Air pollutants cause defects during gametogenesis leading to a drop in reproductive capacities in exposed populations.
New Delhi: Delhi is reeling under extreme levels of pollution currently. The air quality index has reached an all-time high of 451, which is way beyond the acceptable limits.
Such high levels of pollutants can precipitate oxidative stress. The creation of reactive oxygen species (ROS) can cause damage to cellular organs, damage DNA, and damage the cell wall, all of which can lead to decreased egg and sperm quality.
While it is not possible to point to one single pollutant, the combination of particulate matter, heavy metals, and polycyclic aromatic hydrocarbons seem to be the cause behind reduced fertility.
Speaking about this, Dr Hrishikesh D Pai, Director IVF & Infertility at Fortis La Femme Hospital, Delhi & Secretary General of the Federation of Obstetrics and Gynaecological Societies of India said, "Air pollutants cause defects during gametogenesis leading to a drop in reproductive capacities in exposed populations (both human and animals). Exposure to ambient levels of air pollutants are associated with low birth weight, intrauterine growth retardation, prematurity, neonatal death, and decreased fertility in males. Substances such as PCBs (polychlorinated biphenyls) can alter the hormonesystem. The results of a study also indicate that those who breathe in pollutants over time have a higher concentration of free radicals in the blood. This can cause a lower sperm quality even in infertile men."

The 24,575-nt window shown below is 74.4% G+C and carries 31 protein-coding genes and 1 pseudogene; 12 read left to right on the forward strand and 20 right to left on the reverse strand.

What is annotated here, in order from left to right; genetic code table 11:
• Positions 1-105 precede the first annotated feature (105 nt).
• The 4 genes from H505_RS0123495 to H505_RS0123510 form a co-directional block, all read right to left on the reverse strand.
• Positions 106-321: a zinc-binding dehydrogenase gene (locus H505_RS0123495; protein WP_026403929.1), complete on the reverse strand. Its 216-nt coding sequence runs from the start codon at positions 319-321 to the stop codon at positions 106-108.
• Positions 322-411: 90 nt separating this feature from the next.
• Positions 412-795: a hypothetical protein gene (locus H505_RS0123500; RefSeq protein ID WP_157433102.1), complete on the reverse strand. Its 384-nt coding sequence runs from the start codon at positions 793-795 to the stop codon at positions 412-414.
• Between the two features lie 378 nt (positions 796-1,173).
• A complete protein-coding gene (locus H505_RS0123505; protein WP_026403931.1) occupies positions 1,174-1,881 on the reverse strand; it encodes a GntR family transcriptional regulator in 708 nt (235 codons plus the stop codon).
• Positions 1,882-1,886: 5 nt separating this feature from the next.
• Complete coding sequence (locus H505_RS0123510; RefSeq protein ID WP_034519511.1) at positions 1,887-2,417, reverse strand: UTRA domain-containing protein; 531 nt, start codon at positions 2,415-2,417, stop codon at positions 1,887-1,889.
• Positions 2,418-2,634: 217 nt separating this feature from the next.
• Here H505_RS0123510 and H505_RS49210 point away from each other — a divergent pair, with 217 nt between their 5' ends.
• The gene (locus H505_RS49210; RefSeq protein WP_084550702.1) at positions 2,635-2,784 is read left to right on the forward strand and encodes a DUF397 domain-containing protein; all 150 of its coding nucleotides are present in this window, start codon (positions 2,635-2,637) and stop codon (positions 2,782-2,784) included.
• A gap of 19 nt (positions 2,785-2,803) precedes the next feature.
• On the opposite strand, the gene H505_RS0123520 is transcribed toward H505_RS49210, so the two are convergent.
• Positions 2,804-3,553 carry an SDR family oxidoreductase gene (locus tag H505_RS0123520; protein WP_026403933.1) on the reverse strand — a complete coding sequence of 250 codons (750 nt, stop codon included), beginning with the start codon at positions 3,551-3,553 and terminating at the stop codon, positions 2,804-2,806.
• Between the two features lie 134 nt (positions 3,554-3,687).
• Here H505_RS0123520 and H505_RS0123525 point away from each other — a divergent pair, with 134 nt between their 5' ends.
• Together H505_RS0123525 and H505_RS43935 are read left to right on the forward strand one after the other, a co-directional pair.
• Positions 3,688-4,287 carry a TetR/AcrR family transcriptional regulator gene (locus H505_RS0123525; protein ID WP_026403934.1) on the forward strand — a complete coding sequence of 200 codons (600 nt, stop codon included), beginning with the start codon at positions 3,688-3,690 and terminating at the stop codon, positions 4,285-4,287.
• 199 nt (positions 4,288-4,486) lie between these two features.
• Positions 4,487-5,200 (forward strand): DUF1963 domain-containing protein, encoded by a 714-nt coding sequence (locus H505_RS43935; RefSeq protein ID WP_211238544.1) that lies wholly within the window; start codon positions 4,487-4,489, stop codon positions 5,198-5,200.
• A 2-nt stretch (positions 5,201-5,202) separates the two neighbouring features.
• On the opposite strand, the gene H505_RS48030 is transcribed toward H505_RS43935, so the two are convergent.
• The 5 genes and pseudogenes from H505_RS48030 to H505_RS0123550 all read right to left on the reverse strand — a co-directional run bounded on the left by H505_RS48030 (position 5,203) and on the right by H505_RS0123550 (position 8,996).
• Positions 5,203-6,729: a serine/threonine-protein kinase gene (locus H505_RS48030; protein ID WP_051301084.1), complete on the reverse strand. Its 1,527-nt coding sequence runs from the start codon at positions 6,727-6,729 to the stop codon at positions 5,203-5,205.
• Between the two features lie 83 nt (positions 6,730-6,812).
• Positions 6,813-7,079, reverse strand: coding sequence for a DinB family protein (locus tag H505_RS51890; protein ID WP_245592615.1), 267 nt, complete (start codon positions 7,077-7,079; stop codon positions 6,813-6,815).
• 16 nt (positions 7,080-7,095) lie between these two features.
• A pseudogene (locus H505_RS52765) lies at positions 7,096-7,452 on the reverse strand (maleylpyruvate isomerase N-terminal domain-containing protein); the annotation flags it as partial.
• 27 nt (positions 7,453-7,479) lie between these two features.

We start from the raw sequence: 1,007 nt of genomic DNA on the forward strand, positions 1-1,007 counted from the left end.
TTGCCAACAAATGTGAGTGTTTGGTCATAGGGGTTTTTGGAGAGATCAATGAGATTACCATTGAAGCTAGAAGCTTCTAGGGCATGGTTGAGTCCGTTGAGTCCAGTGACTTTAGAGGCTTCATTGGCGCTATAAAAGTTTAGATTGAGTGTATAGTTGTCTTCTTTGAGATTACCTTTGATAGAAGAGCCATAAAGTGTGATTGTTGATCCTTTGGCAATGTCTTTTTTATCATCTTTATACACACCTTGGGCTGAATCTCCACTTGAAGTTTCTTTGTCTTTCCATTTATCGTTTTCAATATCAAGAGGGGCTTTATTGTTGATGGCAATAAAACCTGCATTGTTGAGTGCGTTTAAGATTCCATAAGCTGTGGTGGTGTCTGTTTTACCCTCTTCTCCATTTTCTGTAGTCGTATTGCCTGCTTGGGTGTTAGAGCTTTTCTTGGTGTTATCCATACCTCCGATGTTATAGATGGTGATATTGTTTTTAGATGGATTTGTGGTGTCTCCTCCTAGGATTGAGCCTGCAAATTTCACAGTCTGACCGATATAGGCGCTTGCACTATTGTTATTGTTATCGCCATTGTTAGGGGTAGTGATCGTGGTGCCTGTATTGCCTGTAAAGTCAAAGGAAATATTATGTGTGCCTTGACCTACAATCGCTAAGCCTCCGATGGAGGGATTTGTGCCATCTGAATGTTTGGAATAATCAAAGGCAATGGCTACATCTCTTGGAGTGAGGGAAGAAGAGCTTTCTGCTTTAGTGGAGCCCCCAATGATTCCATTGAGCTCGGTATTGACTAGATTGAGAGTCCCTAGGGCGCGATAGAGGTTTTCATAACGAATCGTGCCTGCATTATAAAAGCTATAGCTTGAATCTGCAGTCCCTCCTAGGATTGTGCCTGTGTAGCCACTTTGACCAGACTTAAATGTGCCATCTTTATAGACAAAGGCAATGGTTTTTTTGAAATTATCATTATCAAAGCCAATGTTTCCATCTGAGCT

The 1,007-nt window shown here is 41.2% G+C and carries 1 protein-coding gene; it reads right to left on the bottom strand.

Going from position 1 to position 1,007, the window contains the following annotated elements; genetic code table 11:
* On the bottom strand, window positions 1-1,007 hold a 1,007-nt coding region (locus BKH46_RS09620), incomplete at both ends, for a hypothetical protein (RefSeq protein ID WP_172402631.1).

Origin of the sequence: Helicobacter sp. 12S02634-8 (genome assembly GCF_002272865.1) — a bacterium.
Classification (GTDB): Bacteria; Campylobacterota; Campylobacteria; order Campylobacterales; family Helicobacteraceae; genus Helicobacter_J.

Adding to this, Dr Nandita Palshetkar, Director, IVF and Infertility at Fortis Bloom IVF Center at La Femme GK 2 and Fortis Hospital Gurgaon & President-elect of the Federation of Obstetrics and Gynaecological Societies of India said, "Infertility among both men and women is rising steadily. Apart from factors such as lifestyle, late pregnancies, and weight issues, pollution is also emerging as a major cause for concern. Living in cities further exacerbates this risk. Pollutants and the harmful compounds therein can block the effect of estrogen or stimulate the effect of estrogen, and block the effect of androgen hormones in the body, overall leading to a disruption in reproductive hormonal balance and function. Pollution can also alter the expression of certain genes."
According to a recent research, living within 200 meters of the main road can increase the risk of infertility by 11%. High levels of air pollution and traffic fumes in the cities can cause fertility issues in women.
This risk is true even when the levels of particulate matter are relatively low. However, the risk increases with pollution levels. Although the human body has its own defence mechanism, external threats such as pollution can still influence reproductive health through inhalation, ocular and dermal contact, ingestion, and vertical and horizontal transfer - all of which can have negative effects on fertility.
Some tips to prevent infertility due to chemical exposure are as follows.
- Be aware of the pollution levels so that you can take appropriate and timely precautions.
- Install an air purifier at home and also some indoor plants that can help reduce the harmful effects of pollution.
- Try using natural household cleaners instead of those laden with chemicals.
- If you must venture out, cover your face with a mask appropriately to avoid inhaling the harmful pollutants.
- Consume a healthy diet that can help flush out toxins from the body. Stay hydrated by drinking plenty of water.